Buzzard's friends also turned to Facebook to promote a chili fundraiser held at a Carthage church. By using the "create event" function, they were able to share details with hundreds of friends and family members, who in turn could issue digital invitations to hundreds of other friends and family members.
Friends and family members of Jonathan Russell, a seriously ill 34-year-old Neosho man who has been receiving treatment in St. Louis, also turned to an online fundraiser and social media site, and they say they have found great success.
"Using an online donation service has taken out the legwork of a fundraiser," said Amber Hall, who has been managing a profile at youcaring.com to raise money for Russell's medical expenses.
Russell was diagnosed with the H1N1 strain of flu and was admitted in early December to a local hospital, where he was quickly transferred to the intensive care unit. He also developed acute respiratory distress syndrome, a potentially life-threatening illness that can show up in the lungs of individuals who are already battling a major disease.
Now in a St. Louis hospital, Russell remains at risk of infection, so his team of doctors, nurses and other health professionals is continually monitoring his progress and condition.
Setting up an online fundraiser meant getting him immediate financial help, Hall said. By Thursday, 104 supporters had contributed $10,923 toward a $20,000 goal.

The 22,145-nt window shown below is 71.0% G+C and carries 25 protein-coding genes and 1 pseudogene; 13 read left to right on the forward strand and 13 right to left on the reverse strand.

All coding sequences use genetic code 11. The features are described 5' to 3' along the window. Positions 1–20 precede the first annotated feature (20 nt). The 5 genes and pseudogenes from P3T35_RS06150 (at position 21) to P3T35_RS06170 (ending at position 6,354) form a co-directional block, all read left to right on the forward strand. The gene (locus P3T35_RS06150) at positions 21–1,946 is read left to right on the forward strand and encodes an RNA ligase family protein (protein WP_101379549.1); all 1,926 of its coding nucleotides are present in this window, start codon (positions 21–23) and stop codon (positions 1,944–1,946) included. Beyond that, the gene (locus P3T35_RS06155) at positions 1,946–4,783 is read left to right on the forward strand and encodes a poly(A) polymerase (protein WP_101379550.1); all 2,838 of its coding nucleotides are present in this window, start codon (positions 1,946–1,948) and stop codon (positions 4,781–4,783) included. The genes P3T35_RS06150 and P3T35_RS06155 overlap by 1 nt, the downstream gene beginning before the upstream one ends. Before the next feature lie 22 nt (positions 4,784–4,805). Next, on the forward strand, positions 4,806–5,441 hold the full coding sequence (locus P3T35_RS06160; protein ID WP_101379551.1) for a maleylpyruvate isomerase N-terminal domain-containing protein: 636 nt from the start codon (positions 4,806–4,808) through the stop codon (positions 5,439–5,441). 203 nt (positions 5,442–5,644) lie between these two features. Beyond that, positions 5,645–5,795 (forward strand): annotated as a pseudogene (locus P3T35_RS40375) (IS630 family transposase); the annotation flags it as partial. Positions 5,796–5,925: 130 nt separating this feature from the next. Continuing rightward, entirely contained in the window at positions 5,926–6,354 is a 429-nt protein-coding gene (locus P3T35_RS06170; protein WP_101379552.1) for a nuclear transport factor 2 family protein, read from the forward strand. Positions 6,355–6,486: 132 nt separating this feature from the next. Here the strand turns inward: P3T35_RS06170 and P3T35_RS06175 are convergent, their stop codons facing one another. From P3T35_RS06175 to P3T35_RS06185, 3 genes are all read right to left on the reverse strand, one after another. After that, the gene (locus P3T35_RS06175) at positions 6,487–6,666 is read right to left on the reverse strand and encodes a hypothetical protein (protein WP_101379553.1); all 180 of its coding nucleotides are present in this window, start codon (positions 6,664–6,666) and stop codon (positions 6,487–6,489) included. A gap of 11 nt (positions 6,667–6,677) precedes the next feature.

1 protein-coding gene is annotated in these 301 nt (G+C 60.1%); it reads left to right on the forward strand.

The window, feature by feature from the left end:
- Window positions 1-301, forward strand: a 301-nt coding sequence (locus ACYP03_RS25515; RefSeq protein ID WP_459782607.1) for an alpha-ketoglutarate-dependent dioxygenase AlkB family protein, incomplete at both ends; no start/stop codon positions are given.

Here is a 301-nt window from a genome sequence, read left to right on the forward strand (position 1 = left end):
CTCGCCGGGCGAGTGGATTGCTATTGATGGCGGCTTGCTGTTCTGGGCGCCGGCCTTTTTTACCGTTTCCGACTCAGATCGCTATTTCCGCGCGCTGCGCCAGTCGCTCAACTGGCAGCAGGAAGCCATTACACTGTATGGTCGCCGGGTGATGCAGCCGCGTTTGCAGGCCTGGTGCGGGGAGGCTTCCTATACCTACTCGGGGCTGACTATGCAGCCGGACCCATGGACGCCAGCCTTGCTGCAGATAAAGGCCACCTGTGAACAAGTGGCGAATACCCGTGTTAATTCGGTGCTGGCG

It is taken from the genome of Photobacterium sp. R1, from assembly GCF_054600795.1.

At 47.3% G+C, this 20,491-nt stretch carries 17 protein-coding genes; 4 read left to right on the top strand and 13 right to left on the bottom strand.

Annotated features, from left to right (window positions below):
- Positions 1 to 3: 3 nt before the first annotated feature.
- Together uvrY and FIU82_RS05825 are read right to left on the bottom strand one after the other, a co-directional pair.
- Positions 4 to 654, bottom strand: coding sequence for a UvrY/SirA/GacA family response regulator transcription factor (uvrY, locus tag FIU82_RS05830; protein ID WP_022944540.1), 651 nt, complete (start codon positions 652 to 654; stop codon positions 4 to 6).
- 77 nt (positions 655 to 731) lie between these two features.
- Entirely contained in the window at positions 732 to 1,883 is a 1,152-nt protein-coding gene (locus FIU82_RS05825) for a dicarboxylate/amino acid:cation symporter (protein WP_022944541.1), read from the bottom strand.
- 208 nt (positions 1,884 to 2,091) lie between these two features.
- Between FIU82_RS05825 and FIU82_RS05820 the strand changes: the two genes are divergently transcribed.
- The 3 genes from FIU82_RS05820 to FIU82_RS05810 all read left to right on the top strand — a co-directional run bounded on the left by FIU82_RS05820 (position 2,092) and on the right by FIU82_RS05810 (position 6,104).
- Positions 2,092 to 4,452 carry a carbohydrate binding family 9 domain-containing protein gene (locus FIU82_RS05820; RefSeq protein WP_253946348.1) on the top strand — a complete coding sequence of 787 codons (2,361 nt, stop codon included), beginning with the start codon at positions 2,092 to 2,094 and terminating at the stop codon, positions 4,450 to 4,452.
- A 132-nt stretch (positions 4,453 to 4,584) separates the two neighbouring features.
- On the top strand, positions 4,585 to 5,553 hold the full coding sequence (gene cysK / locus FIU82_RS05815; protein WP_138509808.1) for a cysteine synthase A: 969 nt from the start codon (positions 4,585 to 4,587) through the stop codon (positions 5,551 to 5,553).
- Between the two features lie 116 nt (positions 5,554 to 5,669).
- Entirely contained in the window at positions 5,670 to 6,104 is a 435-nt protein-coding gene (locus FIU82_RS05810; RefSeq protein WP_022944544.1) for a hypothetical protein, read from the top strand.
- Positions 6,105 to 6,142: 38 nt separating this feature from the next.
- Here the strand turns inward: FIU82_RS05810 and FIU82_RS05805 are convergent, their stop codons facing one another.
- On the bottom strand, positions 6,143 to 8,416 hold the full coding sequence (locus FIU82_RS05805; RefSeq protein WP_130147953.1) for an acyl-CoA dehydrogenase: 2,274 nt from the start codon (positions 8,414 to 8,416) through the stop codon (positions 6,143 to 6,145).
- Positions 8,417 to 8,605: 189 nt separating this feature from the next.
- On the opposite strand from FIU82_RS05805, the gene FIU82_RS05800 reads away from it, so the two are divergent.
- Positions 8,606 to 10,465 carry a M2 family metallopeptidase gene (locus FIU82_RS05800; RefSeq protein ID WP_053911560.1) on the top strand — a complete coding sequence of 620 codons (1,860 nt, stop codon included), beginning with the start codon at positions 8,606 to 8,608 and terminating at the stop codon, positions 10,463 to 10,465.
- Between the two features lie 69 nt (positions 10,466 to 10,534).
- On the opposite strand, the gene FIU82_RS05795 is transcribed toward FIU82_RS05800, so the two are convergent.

A relative of a man who was found nearly frozen outside a rural Pittsburg, Kan., home on Jan. 6 in subzero temperatures said social media and online fundraising helped not just financially, but connected friends and family members who are at a distance.
"There is no doubt that social media has played a huge role from keeping friends and family updated to receiving prayers and support from everywhere," said Shaun Hampton, of Webb City.
Hampton's brother-in-law, Colter Steffens, 27, of Mulberry, Kan., was flown to the University of Kansas Medical Center in Kansas City, Kan., where he spent several days in the Intensive Care Unit recovering from hypothermia, and then began physical rehabilitation and physical therapy.
Friend Jill Brinkmeyer used Facebook to issue invitations to a pancake feed at Applebee's that raised $1,800, and she created a page to plan a band benefit and auction on March 2 at Mooreman's Southside in Pittsburg.
Steffens' aunt, Kala Hillery, established a fundraising page on gofundme.com for Steffens, with the goal of raising $1,000. With 875 shares through social media platforms like Facebook and Twitter, the page raised about $2,000 given by 42 people in 17 days.
Hillery also used the site to give friends and family members an update about Steffens' progress posted on Jan. 27.
"Facebook's 'share' feature has made it possible to see people from California to Pennsylvania to other countries around the world posting prayers and kind words," Hampton said. "I can't even put a number on the number of people praying for him.
"We were able to post an update and tag family members. Then their friends could share with their friends, family and network of people, and one update could end up being read by hundreds of people."